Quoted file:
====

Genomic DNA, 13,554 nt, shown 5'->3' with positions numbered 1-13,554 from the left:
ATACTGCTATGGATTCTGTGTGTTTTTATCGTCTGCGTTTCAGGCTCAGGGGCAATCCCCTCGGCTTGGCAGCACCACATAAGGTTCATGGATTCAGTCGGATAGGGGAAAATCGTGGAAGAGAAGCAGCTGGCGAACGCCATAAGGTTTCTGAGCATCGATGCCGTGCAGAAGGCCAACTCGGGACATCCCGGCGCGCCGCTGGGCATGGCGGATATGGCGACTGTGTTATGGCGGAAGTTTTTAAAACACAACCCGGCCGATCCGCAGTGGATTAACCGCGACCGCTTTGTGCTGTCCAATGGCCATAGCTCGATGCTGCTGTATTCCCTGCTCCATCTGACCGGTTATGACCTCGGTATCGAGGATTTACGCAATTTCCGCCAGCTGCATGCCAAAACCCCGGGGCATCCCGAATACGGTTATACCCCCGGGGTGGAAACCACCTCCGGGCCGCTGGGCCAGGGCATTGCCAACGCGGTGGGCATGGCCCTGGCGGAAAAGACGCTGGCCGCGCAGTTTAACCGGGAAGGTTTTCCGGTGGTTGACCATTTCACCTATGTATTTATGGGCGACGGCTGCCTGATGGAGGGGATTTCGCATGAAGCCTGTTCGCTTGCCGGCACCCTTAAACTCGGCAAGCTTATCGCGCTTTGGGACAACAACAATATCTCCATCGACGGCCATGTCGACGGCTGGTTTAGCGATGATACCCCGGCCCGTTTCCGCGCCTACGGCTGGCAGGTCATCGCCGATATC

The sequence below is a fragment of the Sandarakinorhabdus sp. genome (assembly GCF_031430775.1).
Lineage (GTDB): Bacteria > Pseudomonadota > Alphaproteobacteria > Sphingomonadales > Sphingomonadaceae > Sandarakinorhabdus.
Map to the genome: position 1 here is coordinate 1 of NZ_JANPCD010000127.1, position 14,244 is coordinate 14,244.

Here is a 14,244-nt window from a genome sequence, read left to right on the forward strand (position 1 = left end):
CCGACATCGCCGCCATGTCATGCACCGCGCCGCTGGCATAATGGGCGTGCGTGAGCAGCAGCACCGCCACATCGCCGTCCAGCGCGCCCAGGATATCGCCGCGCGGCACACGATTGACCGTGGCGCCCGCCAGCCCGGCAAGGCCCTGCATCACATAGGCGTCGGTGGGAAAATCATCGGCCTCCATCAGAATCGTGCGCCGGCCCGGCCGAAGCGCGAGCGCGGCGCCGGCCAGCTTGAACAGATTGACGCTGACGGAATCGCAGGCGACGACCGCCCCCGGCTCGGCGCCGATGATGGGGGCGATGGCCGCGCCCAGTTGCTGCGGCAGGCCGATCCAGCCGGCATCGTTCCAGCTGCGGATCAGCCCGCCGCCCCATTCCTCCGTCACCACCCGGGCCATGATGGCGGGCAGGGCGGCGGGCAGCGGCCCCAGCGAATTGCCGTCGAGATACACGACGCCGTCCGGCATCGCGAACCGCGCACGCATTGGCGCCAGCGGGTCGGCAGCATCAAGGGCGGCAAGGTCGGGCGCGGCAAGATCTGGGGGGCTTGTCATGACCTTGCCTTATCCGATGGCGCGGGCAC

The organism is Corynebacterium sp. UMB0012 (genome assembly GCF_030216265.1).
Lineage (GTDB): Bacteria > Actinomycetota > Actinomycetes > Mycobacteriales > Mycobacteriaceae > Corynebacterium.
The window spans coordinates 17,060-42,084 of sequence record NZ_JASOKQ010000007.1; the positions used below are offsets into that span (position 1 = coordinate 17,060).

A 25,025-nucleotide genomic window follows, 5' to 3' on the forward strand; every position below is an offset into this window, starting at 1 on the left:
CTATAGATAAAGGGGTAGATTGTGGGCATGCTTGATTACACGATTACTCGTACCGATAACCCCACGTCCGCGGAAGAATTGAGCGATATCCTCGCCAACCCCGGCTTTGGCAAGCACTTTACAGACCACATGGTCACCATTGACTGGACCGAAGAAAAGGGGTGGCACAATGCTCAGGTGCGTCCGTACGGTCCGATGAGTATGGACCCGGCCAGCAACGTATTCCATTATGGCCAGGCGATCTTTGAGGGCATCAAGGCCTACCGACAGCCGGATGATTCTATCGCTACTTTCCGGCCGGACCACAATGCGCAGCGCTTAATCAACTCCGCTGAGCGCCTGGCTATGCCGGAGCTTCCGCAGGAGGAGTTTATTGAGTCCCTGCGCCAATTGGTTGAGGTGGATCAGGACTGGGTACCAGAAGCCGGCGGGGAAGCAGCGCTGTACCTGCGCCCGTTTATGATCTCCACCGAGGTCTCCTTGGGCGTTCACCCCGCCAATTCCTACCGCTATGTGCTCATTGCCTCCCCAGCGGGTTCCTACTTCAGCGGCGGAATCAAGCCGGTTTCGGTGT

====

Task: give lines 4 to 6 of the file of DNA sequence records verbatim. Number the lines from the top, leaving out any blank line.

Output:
Lineage (GTDB): Bacteria > Pseudomonadota > Alphaproteobacteria > Sphingomonadales > Sphingomonadaceae > Sandarakinorhabdus.
Map to the genome: position 1 here is coordinate 1 of NZ_JANPCD010000127.1, position 14,244 is coordinate 14,244.

Here is a 14,244-nt window from a genome sequence, read left to right on the forward strand (position 1 = left end):